Walter Paisley (Dick Miller) is a waiter at a café that often hosts some of the finest artists around. He is heavily influenced by poet Maxwell Brock and aspires to be a great artist like him.
One night at home his landlady informs him that her cat is missing and, upon hearing it in the wall he tries to free it. He accidentally kills the cat but spots an opportunity and covers it in clay.
He shows the artists at the café and they appreciate his work. Upon hearing such applaud, Walter continues his artistic streak by creating clay models of human victims.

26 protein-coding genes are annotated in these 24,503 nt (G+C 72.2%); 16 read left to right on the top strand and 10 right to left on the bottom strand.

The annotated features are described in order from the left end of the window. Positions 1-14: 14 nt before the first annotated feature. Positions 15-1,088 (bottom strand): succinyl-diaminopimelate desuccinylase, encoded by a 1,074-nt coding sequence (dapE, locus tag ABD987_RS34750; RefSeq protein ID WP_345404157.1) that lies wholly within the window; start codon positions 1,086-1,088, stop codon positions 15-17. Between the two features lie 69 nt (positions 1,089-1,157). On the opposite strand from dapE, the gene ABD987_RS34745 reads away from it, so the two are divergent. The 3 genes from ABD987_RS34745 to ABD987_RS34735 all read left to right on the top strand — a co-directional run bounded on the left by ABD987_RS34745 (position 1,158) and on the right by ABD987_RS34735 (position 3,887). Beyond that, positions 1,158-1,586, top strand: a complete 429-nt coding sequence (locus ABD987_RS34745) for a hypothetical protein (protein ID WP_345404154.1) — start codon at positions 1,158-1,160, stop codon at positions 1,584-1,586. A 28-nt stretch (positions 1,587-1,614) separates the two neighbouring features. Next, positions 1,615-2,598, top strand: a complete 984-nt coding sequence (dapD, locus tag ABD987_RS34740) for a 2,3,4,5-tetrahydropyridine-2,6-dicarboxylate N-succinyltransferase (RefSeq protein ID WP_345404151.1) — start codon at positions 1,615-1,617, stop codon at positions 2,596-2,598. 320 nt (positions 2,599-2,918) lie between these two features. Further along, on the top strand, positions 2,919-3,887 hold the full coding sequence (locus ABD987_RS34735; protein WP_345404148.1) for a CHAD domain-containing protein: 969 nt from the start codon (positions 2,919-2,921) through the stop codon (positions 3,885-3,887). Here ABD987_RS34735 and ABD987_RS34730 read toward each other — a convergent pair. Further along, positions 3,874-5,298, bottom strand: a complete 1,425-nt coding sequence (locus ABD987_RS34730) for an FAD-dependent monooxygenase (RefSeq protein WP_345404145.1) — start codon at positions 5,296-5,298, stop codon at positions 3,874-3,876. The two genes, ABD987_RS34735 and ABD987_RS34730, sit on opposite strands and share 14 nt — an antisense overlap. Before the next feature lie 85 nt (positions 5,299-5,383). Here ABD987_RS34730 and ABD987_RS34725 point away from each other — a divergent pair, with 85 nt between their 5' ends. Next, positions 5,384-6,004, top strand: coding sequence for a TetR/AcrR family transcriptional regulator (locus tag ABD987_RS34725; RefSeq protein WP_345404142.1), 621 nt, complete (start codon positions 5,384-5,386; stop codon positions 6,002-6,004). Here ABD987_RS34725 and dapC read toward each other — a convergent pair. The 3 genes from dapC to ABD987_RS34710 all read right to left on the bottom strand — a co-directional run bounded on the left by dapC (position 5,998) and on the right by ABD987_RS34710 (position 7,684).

Deep down the film is mostly about one boy's attempt to fit into the society around him. Having been seen as the underling who is only fit to serve such great minds, it is easy to empathise with Walter after he gets his first big break. Dick Miller plays the role exceptionally well and correctly never moves into portraying Walter as anything more sinister than a naive wannabe.
Despite its relatively short run-time by today's Lord Of The Rings-esque films (at only 64 minutes), it is still able to pack in a lot of interesting material that makes it a film that should be in anyone's top 500.